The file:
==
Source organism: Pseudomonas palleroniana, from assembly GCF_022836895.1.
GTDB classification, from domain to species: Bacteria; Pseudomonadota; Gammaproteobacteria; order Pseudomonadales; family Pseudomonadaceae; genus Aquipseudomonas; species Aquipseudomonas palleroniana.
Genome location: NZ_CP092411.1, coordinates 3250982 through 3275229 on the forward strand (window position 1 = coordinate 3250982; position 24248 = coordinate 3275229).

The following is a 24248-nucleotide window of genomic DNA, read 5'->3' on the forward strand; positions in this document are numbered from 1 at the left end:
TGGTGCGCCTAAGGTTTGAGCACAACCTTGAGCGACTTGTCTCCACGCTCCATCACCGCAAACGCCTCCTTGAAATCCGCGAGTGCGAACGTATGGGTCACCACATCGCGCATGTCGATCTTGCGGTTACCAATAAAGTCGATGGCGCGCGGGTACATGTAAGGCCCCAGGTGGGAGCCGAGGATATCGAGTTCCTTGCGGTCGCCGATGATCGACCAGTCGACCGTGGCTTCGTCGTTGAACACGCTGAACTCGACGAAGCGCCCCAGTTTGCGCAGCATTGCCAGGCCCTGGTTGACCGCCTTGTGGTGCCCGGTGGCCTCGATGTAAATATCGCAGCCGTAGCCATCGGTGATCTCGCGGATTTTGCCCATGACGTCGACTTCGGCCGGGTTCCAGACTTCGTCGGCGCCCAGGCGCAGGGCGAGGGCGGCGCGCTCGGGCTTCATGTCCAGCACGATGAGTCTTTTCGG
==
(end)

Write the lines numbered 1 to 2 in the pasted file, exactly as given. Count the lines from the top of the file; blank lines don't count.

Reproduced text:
Source organism: Pseudomonas palleroniana, from assembly GCF_022836895.1.
GTDB classification, from domain to species: Bacteria; Pseudomonadota; Gammaproteobacteria; order Pseudomonadales; family Pseudomonadaceae; genus Aquipseudomonas; species Aquipseudomonas palleroniana.